RENEE MONTAGNE, HOST:
Now for our series Working Late, about older Americans postponing retirement. More and more people do retire but then they keep working so they can start a business. More than 20 percent of new businesses are started by people between the ages of 55 and 64. One such business owner is Richard Pina. He's a retired Chicago police officer who owns a barber shop. NPR's Ina Jaffe takes us to a place near Chicago called Rich's Den.
INA JAFFE, BYLINE: It's a snowy morning, but business at Rich's Den has been steady since around 6:30. The old-timers, as Richard Pina calls them, come in early.
RICHARD PINA: This is one of my favorite customers.
RICHARD KARULSKI: You ain't in no hurry, are you? I want a cup of coffee real quick.
JAFFE: That's Rich Karulski. As he sips his coffee, he figures out that he and Pina have known each other for 48 years. Let the banter begin.
R. PINA: You got to go back to work or what?
KARULSKI: No, no.
R. PINA: He hasn't worked in 15 years, and when he had a job he didn't work then. In other words, he was a city worker.
KARULSKI: Can't do that no more.
R. PINA: I know.
JAFFE: Karulski says you can't find a better barber than Pina, and that goes for his daughter Alex too. She's cutting hair one chair down, tossing in the occasional wisecrack, supplying the right names and dates for her dad's tall tales.
ALEX PINA: I just know where to fill in the gaps.
JAFFE: In his stories?
A. PINA: Yeah. Oh, yeah.
JAFFE: You've heard them all?
A. PINA: Oh sure. They never get old.
JAFFE: Richard Pina is 69 years old. An interview doesn't interfere with his work. He wields the clippers and handles the customers as if he's been doing this all his life. And despite having spent nearly 30 years on the Chicago police force, he has. He moved to Chicago and began training as a barber right out of high school.
R. PINA: The town where I lived at, it was very small, very rural.
JAFFE: It was in western Ohio, where the Pinas were the only Hispanics and the only Catholics in town.
R. PINA: They teach you how to be a farmer or work in a door factory, and I figured I'd have a better chance up here. Barber school, it was easy. It was eight, nine months, and get out and make fairly good money.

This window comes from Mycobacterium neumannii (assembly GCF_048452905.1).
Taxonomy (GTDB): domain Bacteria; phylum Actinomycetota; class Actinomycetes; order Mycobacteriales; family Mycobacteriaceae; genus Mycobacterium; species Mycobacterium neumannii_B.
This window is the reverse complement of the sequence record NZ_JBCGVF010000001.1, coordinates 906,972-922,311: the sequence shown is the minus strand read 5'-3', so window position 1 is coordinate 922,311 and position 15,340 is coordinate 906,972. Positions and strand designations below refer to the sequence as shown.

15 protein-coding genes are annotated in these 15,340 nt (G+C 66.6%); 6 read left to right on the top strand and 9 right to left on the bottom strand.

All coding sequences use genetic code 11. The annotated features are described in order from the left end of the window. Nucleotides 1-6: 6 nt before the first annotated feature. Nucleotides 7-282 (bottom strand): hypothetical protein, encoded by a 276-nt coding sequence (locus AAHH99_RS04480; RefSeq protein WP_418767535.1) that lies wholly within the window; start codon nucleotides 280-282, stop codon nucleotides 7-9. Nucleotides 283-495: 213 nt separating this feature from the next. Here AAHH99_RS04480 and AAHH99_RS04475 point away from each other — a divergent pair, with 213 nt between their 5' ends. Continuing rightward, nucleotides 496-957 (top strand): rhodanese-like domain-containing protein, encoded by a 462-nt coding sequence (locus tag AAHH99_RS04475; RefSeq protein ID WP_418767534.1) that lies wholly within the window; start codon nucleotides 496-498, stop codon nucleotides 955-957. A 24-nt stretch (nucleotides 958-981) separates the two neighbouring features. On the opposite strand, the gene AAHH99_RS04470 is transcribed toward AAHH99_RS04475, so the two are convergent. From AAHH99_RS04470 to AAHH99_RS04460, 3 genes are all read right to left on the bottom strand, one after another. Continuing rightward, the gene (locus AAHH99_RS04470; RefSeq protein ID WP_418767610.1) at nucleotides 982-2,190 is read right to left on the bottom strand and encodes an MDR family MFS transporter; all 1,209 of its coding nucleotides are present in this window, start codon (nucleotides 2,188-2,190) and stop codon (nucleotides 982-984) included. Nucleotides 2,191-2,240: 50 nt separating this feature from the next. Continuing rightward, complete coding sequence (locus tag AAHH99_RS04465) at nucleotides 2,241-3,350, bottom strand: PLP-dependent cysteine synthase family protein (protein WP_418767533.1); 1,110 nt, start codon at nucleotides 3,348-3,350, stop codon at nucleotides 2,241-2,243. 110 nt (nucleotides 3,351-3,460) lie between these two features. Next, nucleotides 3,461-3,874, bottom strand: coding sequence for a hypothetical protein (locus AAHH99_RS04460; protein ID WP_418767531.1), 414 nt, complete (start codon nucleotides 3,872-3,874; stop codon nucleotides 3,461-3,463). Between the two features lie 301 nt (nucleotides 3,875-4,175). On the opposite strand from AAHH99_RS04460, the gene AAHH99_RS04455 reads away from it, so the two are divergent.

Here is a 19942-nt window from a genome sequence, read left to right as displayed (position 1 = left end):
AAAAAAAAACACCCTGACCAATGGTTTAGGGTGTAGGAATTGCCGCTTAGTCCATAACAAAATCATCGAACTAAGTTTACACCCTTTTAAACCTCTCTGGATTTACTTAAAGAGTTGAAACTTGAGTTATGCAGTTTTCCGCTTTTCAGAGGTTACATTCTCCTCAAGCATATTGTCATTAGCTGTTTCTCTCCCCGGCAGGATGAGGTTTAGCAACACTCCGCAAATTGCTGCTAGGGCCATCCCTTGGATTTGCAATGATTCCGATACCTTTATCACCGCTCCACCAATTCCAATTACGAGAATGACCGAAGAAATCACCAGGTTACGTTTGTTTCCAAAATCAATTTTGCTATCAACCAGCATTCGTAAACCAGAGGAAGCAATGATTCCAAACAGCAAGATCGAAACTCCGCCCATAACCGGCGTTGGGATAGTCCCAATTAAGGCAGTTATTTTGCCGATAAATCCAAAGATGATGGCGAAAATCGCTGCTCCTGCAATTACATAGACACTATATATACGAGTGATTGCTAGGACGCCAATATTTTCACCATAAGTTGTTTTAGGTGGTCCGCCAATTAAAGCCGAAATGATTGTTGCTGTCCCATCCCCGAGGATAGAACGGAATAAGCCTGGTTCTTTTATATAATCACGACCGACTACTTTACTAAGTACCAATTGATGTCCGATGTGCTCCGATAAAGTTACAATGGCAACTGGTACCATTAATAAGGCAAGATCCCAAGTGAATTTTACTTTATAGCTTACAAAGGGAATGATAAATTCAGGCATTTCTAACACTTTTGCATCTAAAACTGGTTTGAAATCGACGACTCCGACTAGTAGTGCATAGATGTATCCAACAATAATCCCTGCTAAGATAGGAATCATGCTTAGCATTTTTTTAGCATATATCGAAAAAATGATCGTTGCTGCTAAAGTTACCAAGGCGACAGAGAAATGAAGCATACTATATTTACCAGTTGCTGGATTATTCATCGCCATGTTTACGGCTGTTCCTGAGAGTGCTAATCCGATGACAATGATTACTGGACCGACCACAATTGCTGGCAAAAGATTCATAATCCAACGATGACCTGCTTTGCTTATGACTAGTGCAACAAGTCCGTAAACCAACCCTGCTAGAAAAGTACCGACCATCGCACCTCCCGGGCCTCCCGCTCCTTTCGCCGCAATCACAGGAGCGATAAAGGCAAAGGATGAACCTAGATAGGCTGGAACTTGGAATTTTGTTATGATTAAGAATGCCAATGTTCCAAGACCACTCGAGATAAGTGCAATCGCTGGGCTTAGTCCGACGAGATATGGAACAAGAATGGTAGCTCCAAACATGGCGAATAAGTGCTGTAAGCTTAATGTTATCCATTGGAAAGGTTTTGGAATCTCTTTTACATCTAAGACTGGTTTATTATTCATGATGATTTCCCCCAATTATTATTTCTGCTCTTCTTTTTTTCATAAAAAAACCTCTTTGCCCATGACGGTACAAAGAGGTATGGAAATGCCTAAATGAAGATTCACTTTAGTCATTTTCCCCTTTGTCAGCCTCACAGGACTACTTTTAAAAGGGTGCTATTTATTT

JAFFE: But when Pina got married and started a family, the police force offered more stability, a pension, health insurance. And it turned out, the work was great.
R. PINA: When you're a rookie policeman, you go out there, I mean you don't want to go home. It's so much fun. There's so much action, there's so many stories you have. And after a couple of years, you've seen so much, you've done so much, you don't even want to talk about it anymore - except when you go maybe to a cop bar with four or five cops and they start drinking, and everybody's got stories.
JAFFE: Pina did a lot of plainclothes work, going after drug dealers, prostitutes and gangs. He was promoted to sergeant.
R. PINA: I saw some stuff that people don't - can't imagine. I always said I got tired of seeing dead bodies because as a supervisor, if there was a death, I always had to go, you know, and you'd see it, you know, two to three nights a week. After a time, that starts to wear on you, you know?
JAFFE: So he kept his options open. He had other businesses all during his police career - other hair salons, a taco stand, a rooming house.
R. PINA: I don't want to say I was an entrepreneur, but I was a hustler.
JAFFE: And when this barbershop came up for sale, he had the money to buy it. It's in Calumet City, just south of Chicago. It had been a barbershop forever, and Pina didn't change it much.
R. PINA: Just kind of kept it like an old-time shop, and it's kind of worked all right for us, you know.
JAFFE: He's plastered the walls with sports stuff and cop memorabilia. There are barber poles everywhere. A basic haircut is 13 bucks. It's 25 with a shave.
R. PINA: A lot of barbershops don't do the shaving anymore. You know, they don't use the hot lather, the straight razors. They've just gotten away from it. We always say we never cut anybody accidentally.